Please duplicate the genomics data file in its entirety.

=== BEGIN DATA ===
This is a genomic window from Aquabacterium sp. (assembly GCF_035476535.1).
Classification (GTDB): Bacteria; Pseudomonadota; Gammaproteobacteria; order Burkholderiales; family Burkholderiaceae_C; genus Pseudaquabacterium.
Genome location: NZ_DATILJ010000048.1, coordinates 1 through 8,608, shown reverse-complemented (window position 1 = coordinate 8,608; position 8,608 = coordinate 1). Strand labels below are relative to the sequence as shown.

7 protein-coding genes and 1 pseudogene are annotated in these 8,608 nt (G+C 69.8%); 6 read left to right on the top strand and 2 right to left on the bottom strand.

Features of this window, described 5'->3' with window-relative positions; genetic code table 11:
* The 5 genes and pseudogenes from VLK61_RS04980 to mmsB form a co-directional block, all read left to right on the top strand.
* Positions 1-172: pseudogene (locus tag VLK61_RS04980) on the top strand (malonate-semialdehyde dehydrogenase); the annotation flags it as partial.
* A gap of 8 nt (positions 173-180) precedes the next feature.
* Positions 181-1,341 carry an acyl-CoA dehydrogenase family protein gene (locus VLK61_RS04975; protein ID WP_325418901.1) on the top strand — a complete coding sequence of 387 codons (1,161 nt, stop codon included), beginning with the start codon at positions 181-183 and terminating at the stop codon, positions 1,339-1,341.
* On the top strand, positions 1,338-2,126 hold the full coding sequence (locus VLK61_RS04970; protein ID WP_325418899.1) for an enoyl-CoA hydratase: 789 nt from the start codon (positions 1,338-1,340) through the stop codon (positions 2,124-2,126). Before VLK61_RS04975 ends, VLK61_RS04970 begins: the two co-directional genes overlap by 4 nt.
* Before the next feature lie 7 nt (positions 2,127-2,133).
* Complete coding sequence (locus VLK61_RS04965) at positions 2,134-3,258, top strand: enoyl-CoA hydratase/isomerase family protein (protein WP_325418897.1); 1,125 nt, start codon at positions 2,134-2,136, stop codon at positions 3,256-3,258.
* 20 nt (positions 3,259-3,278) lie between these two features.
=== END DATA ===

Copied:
This is a genomic window from Aquabacterium sp. (assembly GCF_035476535.1).
Classification (GTDB): Bacteria; Pseudomonadota; Gammaproteobacteria; order Burkholderiales; family Burkholderiaceae_C; genus Pseudaquabacterium.
Genome location: NZ_DATILJ010000048.1, coordinates 1 through 8,608, shown reverse-complemented (window position 1 = coordinate 8,608; position 8,608 = coordinate 1). Strand labels below are relative to the sequence as shown.

7 protein-coding genes and 1 pseudogene are annotated in these 8,608 nt (G+C 69.8%); 6 read left to right on the top strand and 2 right to left on the bottom strand.

Features of this window, described 5'->3' with window-relative positions; genetic code table 11:
* The 5 genes and pseudogenes from VLK61_RS04980 to mmsB form a co-directional block, all read left to right on the top strand.
* Positions 1-172: pseudogene (locus tag VLK61_RS04980) on the top strand (malonate-semialdehyde dehydrogenase); the annotation flags it as partial.
* A gap of 8 nt (positions 173-180) precedes the next feature.
* Positions 181-1,341 carry an acyl-CoA dehydrogenase family protein gene (locus VLK61_RS04975; protein ID WP_325418901.1) on the top strand — a complete coding sequence of 387 codons (1,161 nt, stop codon included), beginning with the start codon at positions 181-183 and terminating at the stop codon, positions 1,339-1,341.
* On the top strand, positions 1,338-2,126 hold the full coding sequence (locus VLK61_RS04970; protein ID WP_325418899.1) for an enoyl-CoA hydratase: 789 nt from the start codon (positions 1,338-1,340) through the stop codon (positions 2,124-2,126). Before VLK61_RS04975 ends, VLK61_RS04970 begins: the two co-directional genes overlap by 4 nt.
* Before the next feature lie 7 nt (positions 2,127-2,133).
* Complete coding sequence (locus VLK61_RS04965) at positions 2,134-3,258, top strand: enoyl-CoA hydratase/isomerase family protein (protein WP_325418897.1); 1,125 nt, start codon at positions 2,134-2,136, stop codon at positions 3,256-3,258.
* 20 nt (positions 3,259-3,278) lie between these two features.